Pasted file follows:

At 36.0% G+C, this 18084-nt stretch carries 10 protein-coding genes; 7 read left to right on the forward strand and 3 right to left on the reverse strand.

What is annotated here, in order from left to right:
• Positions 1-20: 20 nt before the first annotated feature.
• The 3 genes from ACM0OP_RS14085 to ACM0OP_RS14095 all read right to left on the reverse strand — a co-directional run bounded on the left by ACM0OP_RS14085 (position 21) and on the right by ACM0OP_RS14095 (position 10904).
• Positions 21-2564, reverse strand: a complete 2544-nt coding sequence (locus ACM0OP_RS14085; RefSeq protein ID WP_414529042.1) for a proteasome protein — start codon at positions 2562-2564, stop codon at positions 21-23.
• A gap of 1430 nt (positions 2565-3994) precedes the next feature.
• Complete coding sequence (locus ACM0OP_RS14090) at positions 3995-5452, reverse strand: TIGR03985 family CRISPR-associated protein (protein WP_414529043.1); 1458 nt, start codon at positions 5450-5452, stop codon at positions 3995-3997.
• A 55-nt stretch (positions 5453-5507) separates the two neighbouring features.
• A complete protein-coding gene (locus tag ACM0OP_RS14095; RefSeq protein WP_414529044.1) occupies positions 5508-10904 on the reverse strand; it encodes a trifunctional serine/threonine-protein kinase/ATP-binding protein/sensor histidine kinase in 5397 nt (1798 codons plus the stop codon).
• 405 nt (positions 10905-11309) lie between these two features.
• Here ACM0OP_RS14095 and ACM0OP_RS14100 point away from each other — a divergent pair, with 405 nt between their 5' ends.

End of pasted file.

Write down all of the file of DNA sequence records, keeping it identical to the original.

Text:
At 36.0% G+C, this 18084-nt stretch carries 10 protein-coding genes; 7 read left to right on the forward strand and 3 right to left on the reverse strand.

What is annotated here, in order from left to right:
• Positions 1-20: 20 nt before the first annotated feature.
• The 3 genes from ACM0OP_RS14085 to ACM0OP_RS14095 all read right to left on the reverse strand — a co-directional run bounded on the left by ACM0OP_RS14085 (position 21) and on the right by ACM0OP_RS14095 (position 10904).
• Positions 21-2564, reverse strand: a complete 2544-nt coding sequence (locus ACM0OP_RS14085; RefSeq protein ID WP_414529042.1) for a proteasome protein — start codon at positions 2562-2564, stop codon at positions 21-23.
• A gap of 1430 nt (positions 2565-3994) precedes the next feature.
• Complete coding sequence (locus ACM0OP_RS14090) at positions 3995-5452, reverse strand: TIGR03985 family CRISPR-associated protein (protein WP_414529043.1); 1458 nt, start codon at positions 5450-5452, stop codon at positions 3995-3997.
• A 55-nt stretch (positions 5453-5507) separates the two neighbouring features.
• A complete protein-coding gene (locus tag ACM0OP_RS14095; RefSeq protein WP_414529044.1) occupies positions 5508-10904 on the reverse strand; it encodes a trifunctional serine/threonine-protein kinase/ATP-binding protein/sensor histidine kinase in 5397 nt (1798 codons plus the stop codon).
• 405 nt (positions 10905-11309) lie between these two features.
• Here ACM0OP_RS14095 and ACM0OP_RS14100 point away from each other — a divergent pair, with 405 nt between their 5' ends.